Examining sleeping habits in older adults can help prevent future medical conditions
Are your grandparents sleepy during the day? If so it is highly likely that they might be developing new medical conditions, including diabetes, cancer and high blood pressure.
Washington DC: Are your grandparents sleepy during the day? If so it is highly likely that they might be developing new medical conditions, including diabetes, cancer and high blood pressure.
A preliminary study to be presented at the American Academy of Neurology's 72nd Annual Meeting in Toronto, Canada, suggests that older people who experience daytime sleepiness may be at risk of developing new medical conditions, called hypersomnolence.
The condition sees excessive daytime sleepiness even after having seven or more hours of sleep. Prevalence of such a condition can affect the way people perform at work or in other daily activities.
"Paying attention to sleepiness in older adults could help doctors predict and prevent future medical conditions," said study author Maurice M. Ohayon, M.D., Ph.D., DSc, of Stanford University in Stanford, Calif, and a member of the American Academy of Neurology.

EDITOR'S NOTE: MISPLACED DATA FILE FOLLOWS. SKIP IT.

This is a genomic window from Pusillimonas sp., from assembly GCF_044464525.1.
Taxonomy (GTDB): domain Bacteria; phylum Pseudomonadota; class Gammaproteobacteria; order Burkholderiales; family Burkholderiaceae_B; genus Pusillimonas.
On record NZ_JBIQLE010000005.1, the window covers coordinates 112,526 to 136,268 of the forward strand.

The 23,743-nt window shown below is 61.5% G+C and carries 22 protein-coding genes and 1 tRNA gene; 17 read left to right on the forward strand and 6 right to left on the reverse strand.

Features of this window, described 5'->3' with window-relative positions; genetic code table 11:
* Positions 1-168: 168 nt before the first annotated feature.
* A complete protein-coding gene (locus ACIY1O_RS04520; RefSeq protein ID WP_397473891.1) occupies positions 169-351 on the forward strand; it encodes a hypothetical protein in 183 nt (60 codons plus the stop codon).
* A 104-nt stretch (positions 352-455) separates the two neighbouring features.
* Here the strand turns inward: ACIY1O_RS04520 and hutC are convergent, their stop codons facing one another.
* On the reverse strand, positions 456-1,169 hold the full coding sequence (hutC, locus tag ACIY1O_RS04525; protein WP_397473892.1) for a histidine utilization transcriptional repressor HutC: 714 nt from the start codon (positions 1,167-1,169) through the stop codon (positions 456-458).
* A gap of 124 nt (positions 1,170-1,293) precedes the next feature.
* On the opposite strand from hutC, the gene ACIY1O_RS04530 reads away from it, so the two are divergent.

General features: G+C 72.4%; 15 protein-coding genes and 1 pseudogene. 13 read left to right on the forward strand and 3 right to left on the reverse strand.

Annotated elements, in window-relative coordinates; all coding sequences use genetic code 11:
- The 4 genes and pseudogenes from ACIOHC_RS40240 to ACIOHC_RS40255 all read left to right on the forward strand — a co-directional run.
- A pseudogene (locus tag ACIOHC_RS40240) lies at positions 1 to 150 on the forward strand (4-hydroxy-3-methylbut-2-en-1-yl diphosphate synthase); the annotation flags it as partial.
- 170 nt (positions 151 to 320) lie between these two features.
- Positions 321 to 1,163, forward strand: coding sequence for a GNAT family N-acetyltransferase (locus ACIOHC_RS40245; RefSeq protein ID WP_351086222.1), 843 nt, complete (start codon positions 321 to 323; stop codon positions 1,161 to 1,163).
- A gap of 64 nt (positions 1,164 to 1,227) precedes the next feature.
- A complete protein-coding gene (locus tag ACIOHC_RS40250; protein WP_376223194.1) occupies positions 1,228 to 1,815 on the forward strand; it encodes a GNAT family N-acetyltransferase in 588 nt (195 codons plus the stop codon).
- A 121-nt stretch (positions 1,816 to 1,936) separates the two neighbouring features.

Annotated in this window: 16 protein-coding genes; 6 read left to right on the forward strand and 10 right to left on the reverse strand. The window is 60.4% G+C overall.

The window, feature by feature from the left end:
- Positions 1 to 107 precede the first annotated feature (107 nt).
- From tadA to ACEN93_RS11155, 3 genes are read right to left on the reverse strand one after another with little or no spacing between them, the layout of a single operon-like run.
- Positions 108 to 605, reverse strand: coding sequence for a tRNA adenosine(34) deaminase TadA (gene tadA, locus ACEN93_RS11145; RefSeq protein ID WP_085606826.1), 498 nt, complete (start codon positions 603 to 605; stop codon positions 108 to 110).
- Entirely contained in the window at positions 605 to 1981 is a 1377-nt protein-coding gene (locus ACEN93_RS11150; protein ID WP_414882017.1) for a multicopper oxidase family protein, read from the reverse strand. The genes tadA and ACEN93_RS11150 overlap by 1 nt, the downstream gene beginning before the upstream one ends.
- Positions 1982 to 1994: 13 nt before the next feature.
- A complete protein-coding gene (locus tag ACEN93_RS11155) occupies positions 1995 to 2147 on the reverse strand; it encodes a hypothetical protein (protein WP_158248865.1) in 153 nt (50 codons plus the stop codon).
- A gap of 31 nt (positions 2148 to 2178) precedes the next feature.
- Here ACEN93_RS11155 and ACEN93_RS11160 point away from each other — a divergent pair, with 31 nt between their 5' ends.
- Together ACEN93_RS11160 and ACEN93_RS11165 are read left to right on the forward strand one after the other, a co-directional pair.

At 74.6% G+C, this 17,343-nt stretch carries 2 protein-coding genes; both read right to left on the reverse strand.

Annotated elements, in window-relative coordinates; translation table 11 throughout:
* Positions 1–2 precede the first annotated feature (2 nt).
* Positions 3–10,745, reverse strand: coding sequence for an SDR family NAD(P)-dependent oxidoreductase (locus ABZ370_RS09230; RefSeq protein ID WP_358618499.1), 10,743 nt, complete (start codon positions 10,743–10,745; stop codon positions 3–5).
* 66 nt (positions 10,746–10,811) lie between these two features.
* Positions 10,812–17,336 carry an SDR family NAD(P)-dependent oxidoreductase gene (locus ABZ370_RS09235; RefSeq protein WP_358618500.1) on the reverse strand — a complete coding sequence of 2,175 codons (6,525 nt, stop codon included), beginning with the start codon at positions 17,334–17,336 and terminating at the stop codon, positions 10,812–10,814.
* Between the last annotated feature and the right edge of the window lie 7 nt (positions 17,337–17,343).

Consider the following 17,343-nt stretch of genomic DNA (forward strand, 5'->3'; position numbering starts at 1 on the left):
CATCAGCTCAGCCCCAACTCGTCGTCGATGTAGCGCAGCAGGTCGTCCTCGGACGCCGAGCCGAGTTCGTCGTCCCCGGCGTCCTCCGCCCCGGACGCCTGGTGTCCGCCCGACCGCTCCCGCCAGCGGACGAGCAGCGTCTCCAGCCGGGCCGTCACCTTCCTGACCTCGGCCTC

"Older adults and their family members may want to take a closer look at sleeping habits to understand the potential risk for developing a more serious medical condition," Ohayon added.
For the detailed study, the researchers took the data of 10,930 people in a separate two phone call interviews. 34 per cent of participants were 65 years or older.
The study found that people who reported sleepiness had a 2.3 times greater risk of developing diabetes or high blood pressure three years later than those who did not experience sleepiness.
The results remained the same after researchers adjusted for other factors that could affect daytime sleepiness, such as gender and sleep apnea.
People who reported daytime sleepiness during both interviews had a 2.5 times greater risk of developing heart disease.
People who reported sleepiness only in the second interview were 50% more likely to also have diseases of the musculoskeletal system and connective tissue, such as arthritis, tendinitis and lupus, than those who did not have daytime sleepiness.
The study had some limitation as it was more relied on participants' memories, rather than monitoring their sleep length and quality and daytime sleepiness in a sleep clinic. (PTI)